ANALOG PHOTOGRAPHY :: RETURN OF KODACHROME?

ANALOG PHOTOGRAPHY :: RETURN OF KODACHROME?

January 12, 2020 100 By Peter Engel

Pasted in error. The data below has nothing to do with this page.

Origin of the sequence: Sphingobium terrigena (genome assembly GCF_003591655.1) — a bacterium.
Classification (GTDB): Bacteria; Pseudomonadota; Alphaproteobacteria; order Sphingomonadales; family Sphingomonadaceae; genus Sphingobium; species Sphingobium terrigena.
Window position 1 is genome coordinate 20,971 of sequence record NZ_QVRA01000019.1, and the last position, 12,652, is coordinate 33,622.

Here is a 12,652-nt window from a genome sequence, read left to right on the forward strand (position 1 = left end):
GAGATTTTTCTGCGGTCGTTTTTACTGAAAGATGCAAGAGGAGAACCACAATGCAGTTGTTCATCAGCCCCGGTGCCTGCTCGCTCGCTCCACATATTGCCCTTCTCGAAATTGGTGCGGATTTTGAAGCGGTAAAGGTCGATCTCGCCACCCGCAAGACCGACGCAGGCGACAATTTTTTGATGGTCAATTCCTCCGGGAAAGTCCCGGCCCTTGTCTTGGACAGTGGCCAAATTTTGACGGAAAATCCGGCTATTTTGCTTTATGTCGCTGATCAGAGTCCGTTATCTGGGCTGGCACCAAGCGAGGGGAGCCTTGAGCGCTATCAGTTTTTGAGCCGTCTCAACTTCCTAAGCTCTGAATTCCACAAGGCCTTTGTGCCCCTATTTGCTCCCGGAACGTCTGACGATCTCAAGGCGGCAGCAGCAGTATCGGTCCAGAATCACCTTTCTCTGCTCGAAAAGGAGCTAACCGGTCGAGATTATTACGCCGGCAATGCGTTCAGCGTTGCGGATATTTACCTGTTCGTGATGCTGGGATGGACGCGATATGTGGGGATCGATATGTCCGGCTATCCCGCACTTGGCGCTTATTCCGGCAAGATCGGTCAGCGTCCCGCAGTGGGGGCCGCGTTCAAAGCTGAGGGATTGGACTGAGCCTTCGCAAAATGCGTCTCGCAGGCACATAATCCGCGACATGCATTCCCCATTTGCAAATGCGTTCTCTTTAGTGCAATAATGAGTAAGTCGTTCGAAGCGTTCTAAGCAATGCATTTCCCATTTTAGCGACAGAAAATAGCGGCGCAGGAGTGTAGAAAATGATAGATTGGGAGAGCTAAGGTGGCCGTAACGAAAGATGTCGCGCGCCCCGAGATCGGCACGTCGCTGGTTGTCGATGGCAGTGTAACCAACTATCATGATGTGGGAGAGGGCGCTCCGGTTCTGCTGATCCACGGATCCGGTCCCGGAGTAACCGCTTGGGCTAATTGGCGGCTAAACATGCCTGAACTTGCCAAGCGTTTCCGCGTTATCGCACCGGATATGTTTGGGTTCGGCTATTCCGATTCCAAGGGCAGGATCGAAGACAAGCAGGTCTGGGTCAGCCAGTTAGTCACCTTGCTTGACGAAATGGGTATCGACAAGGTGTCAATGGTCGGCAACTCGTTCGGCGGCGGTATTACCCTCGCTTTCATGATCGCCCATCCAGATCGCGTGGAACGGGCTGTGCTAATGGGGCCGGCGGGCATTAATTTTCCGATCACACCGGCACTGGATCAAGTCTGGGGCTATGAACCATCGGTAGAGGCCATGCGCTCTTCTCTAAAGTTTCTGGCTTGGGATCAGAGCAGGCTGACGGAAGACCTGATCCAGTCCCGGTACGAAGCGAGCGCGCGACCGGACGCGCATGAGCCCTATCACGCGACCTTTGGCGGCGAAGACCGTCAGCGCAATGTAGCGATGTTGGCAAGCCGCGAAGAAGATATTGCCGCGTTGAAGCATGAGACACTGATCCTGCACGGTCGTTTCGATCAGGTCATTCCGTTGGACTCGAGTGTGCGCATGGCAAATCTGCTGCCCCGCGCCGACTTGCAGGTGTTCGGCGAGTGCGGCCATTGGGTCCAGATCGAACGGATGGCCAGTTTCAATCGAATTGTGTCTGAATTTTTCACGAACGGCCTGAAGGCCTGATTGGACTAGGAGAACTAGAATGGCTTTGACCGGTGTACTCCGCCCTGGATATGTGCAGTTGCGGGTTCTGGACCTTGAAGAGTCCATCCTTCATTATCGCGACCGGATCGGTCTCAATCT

what is up everybody welcome back to the show in this video we’re going to talk about analog photography as a topic and it is friday therefore it is a Q&A day and yesterday I put a video on the facebook page and asked you guys for questions and as always they were extremely good and I haven’t really talked about film and the whole analog process in a while and i think it’s probably about time we come back around to some of that so I thought it would kick this off a little bit with a Q&A episode today so let’s get right to it our first question today comes to us from David who writes why do you think people get into this mindset that it’s film versus digital I’ve read a few posts either on facebook or youtube lately where people have dissed film because it’s old and antiquated or hated on digital because its soulless and won’t last when the MP hits etc I watched Matt Day’s take on this a few weeks ago and really liked the takeaway message that was shoot what gets you motivated what gets you out there a great photo is a great photo regardless of what is used to take it they’re complimentary but somehow there are still people who take it as some kind of black or white choice what do you think that is? ah the age-old question film versus digital this is kinda up there with Mac versus PC this is something you used to hear quite a bit more often and fortunately it’s died down in recent years and I don’t ever think it will totally go away because there is a large population of photographers whose the more time arguing things on the internet than they do actually making things and there’s nothing wrong with that but see for me and I will always say this that photography is a creative endeavor you are coming to some kind of creative conclusion at the end which is personified in a photograph that is the most important part of any process what is the photograph in the end it has less to do with the materials you use to make that photograph and so me personally i shoot film and i shoot digital – i probably shoot digital more because of the speed and immediacy of it i still love film but when it comes down to actually creating and making something I think that you should choose what is most appropriate what you are willing to work with and then use that is a tool to arrive at a solution so to say that digital is cold or film is warm or its antiquated – these are just ridiculous arguments I think it really comes down to what are you making with them and neither one replaces the other simple as that in this digital age why would we still shoot film is shooting digital just for convenience sake I’ve never owned a digital camera before and I’m contemplating on whether to quote-unquote upgrade but i have just have film tugging at my heartstrings all the time while my head is saying digital is the way to go i am lost like I said in the last question i think that if you’re going to shoot on film or digital that choice is up to you and it depends on what you want in terms of a look in terms of what is going to be the final product i know people like to say that digital is fast or digital is immediate and yes it is because you don’t have the processing involved in the middle but for me sometimes when i shoot film that process in the middle is exactly what i love about film i love that it’s a physical thing there’s an emulsion that is on a base and you’re going to expose that and it’s something that you do with your hands and it’s a part of making it it does have a look to it and I think that’s wonderful too but again I think just picking the material based on some reason to use that material other than your own creative vision is the mistake if you’re happy shooting film stay with film if there’s a reason you want to shoot digital then move to digital simple what do you see as the future of analog photography is it going to be a fad like vinyl cycling back to popularity often enough to support a stunted industry or more like tube microphones in the music business some artists will just always use them and therefore drive a segment of the industry first of all I would hesitate to use the word fad because fad implies that is something that’s very popular right now but it’s going to go away one day and I don’t think that’s what we’re looking at and I think you mentioned the music industry I think that’s proven that even though music is recorded digitally and it’s distributed digitally we consume it either by downloading an mp3 or having something steamed to this that there is still an audience of people that want their music on vinyl or that will use tube microphones and i think that the photo industry is very similar the world is largely gone digital but there is still a very strong group of people that are willing to support film they want to shoot film i think it like that it was last year with Fuji was like the number one product sold for the year on amazon was fuji instant film for photography – that’s amazing and there is still a strong interest and enthusiasm for shooting film now it’s a little bit tricky because it’s not being produced in the quantities that it used to and that kind of leads me into this next question do you think that the renewed interest in film photography is going to have sustainability in the long run say enough to support the reintroduction of ektachrome etc or will the costs associated with the process cull a lot of the newfound interest in the format when now see that is the question and if companies can find a way to produce to meet the demand of the niche market and still make a profit it will happen unfortunately that’s what it comes down to and I think as photographers we lose sight of that sometimes because what we do is creative and there are certain things that I will do with photography that I do out of passion I don’t need to turn a profit on it things that i do just because I love it and you can’t expect corporations to think like that because their bottom line is staying in business so it has to be profitable and I think that you’ve already seen this happen obviously ilford has done very well fuji has done very well i think it was a last year on amazon fuji the number-one photography product sold for the year with fuji instant film they’ve done very well and so some of the other companies though have changed over the years Kodak for instance some companies have gone away like Polaroid and so it really depends now to over simplify this most of us don’t understand the process of what it takes to make film and what those challenges are because that’s really not shared with us but to over simplify it for you let’s say we have a machine here and this is going to make the film so what we do is we take some cow bones and some horse hooves and we feed them into one end we pour chemicals in the top we hit the start button and then this pops out the other side that’s essentially how it’s done and that’s usually all we know and that’s our the end of our perception of how film is made but what you have to understand is there’s two things that make this very challenging one is the machinery used to do this and two is the human element so in terms of machinery you’re dealing with machines that it’s not like somebody’s out there you know making film machines so you have these machines that you’re using that are very old and it a part breaks it’s not like you can just order another one you’re going to have to have it machined or figure work around so is that’s a huge challenge because these machines are largely setup for producing film in mass quantities the old way and so what you’re trying to do is do this in a lot less of a quantity keep the consistency high so machinery is definitely a challenge another challenge in here and this is just a fact of life with not just film but I think mechanical cameras too is that sure there are chemical engineers that come out of school but how many of them specialize in making film that’s not taught anymore and a lot of the engineers that are really good and legendary and have that that high demand of themselves of a quality standard and really know what they’re doing a lot of those guys are getting older and they’re either retiring or they’re not in the business anymore so it’s a craft that goes into it that is hard to maintain both the machinery aspect and the human aspect so those are the challenges that are involved with it and even if you did can you hire enough people to sustain that so anyway these are all things that film companies are presented with and most people don’t understand like you know even Kodak – Kodak doesn’t make film anymore that’s just the Rochester plant down years ago Kodak Alaris is a sub company of Kodak that actually makes the film and that’s why you’ve heard a lot of noise lately about like the Super 8 stuff that they’re going to produce the Ektachrome that’s going to be coming out this year and there’s even been rumblings about Kodachrome but they’re feeling the market out for what’s going to be possible and i would love to see Kodak succeed on this i want to them to find a way to do it i want Ilford to continue to succeed i want all these companies to do well because I love shooting film but those are the challenges that people are faced with now if you were interested in learning more on this i’m going to point you to a friend of mine my buddy Dave Bias who actually was in the video yesterday when i was in New York the one and only Dave Bias who I’ve had on the show before and we’re going to talk business later and soon there will be new right? Soon there will be news Dave is probably one of the smartest people that I know I met Dave years ago when there was a group of us that were all on flickr and particularly group of us that were interested in scanning film and sharing that and Dave was part of that group and I’ve kept up with Dave over the years I’ve had him on this show before he works for Ferrania now and we’ve missed each other a few times in New York and by missed each other he reached out and I was just too busy and so we we finally had like what an hour the other day to get together and talk shop a little bit and Dave is just – he’s a fountain of information on this stuff mainly from working with Ferrania and all the challenges that they’ve faced that they’ve had overcome with this but he’s just I mean he’s so interested in this stuff post all the time at the APUG forms and he has a website I’ll link it up in the show description – check Dave out follow him on twitter he is he’s the man as far as all the stuff goes and he understands it on a level that’s way beyond what I can comprehend in terms of like here with the other day we were talking about when the base just the sheet that the chemicals go on when you make film is fed in the machine how much waste is cut off of either side and why and it’s just it’s fascinating and anyway check Dave out he is the man – on a scale from one to ten what are the chances of a manufacturer – nikon canon olympus fuji makes a brand-new top-of-the-line full analog camera? Zero – the companies that you mentioned are not in the film business anymore all of their product is digital all their manufacturing digital and I don’t think that they’re going to see the profit margin there to ever produce a high-end camera plus even if one of them did let’s say nikon decided hey we’re going to do another film camera we’ll do an F7 – well you can still get an f5 or an f6 and is what you’re going to be paying for an f7 going to be worth them competing against the used market on the old cameras they used to make so I just don’t see it happening any time soon you might see instant cameras coming out i think there has been a proven track record the last year so on resurgence of instant film but in terms of having a high-end camera we’re going to have advanced metering and stuff just don’t see it happening in the near future – I often read people saying that Kodachrome could never be brought back that the equipment and the chemicals used to make it are gone – is this entirely true i mean a lot of happened in the field of chemistry and how to make films since Kodachrome came to life – it has very little to do with the possibilities of chemistry of could it be done it has everything to do with the possibilities is can it be done to supply a niche market and still be profitable that really is what it comes down to and there have been rumblings lately about Kodachrome making a resurgence and I think if anything Kodak is kind of testing the waters to see if there’s any excitement about it i will be perfectly honest with you I would be shocked to see Kodachrome come back in the next few years if ever at all i just don’t see it happening and the reason why is Kodachrome is a specific process it’s its own thing so when you look at film types you have c41 which is a color negative film and you have e6 which is a color positive film Kodachrome was what was known as k14 and it was a dye process – it also was a positive film but it was much more involved in complicated than e6 was so you have several challenges with that you gotta bring it back at a point where the company can make money doing it meaning Kodak and you also have to have a way to have it processed because not every lab can just do k14 in fact no labs do k14 Dwayne’s in Kansas City was the last lab to do it and Dwayne’s are awesome and I remember when they had the cutoff date and I used to shoot Kodachrome and I hadn’t shot on in a long time and so I took all my Kodachrome out of the freezer and I went shot on it all week and then I had it into fedex by five o’clock at the deadline and a couple weeks later I got my slides back and i hadn’t used it in awhile and one thing that was very frustrating first of all Kodachrome is also very slow i had 32 and 64 and it’s not 3200 – that’s 32 iso and 64 iso and I felt like it was very grainy considering how slow film it was the colors are beautiful in Kodachrome but it was also of a different era and here i am taking my slides and scanning them and then that presented another challenge there’s a red cast and it was just kind of hard to work with and of course you can work around all those things but what it’s going to come down to is not could it be done of course it can be done anything can be done it was done we could start it up again but is there any money to be made doing that and it’s a very involved process and does it have a significant edge over something like e6 as a transparency film – now what I would like to see at some point all the companies right now are kind of taking this nostalgic approach to looking at “bringing back” particularly Kodak bringing back ektachrome what if we went a new direction and developed a film for the modern age that has maybe some of the highlights of the Kodachrome look to it or some of the subtleties now Kodachrome i mean that was an icon of an era there’s a real specific look to Kodachrome and obviously Paul Simon wrote a song – it was very popular but what could we do this of our time now i think is more interesting anyway what do you think about digital film like VSCO or dxo film pack are they any good compared to the true film look I have not used dxo film pack but i have used VisCo or VSCO or visual supply company or however you want to say it their stuff is very nice i think it’s kind of pricey for what it is considering it’s just lightroom presets they’re fairly accurate I’ve seen side-by-side comparisons and they are a little different they’re not exactly what the original film was but they’re very close at least to the point where you might be able to tweak it a little bit but I think more importantly I mean it’s a lightroom preset so you load them in and you just click on the preset and go and they have variations and things you can do to tweak those but I think they’re more concerned of like giving you the look of Ektachrome or giving you the look of whatever it is you’re trying to reproduce and I think they’re great but honestly i would rather just shoot film if I want the film look but that’s just me your mileage could vary i think they’re awesome for what they do – Art of Photography processing videos from two to three years ago were and are a great resource it’s what demystified the analog process for me any plans to create a similar series on darkroom printing Tony thank you for the kind words on that I’m glad those videos were useful i did a series of videos and it’s been a long time like several years now the fact that may be older than 2 or 3 years and I talked about processing film and some of the technical aspects of analog photography and I moved a year ago and since then my darkroom – my minimalist art room has been in pieces and there’s a lot of clutter in there i finally have it setup and I’m actually excited about it and so I actually am planning on doing some segments on analog photography in coming videos so now is your chance if there’s something you guys would like to see me do leave me a comment and let me know and i’m kinda excited about this i mean i haven’t revisited those videos or expanded on my mainly because I’ve already done them but I don’t make videos the way i did back when I did those and so it might be kind of interesting to do a new take on or even talk about some new stuff if you guys are interested in that so leave me a comment and let me know and anyway that’s all the questions I can get to in this video today there were more than I could handle in there and that’s awesome let me do a part two on this and if you guys would like to be in on this make sure you head over to facebook like the page i’ll put the URL in here and go set your display preferences so you’ll be alerted and once a week or so i put out a call for questions in there and so you’ll know when that is and as always – if you guys have enjoyed this video please remember to like it share it and subscribe to the art of photography for more videos and until the next we’ll see you guys then later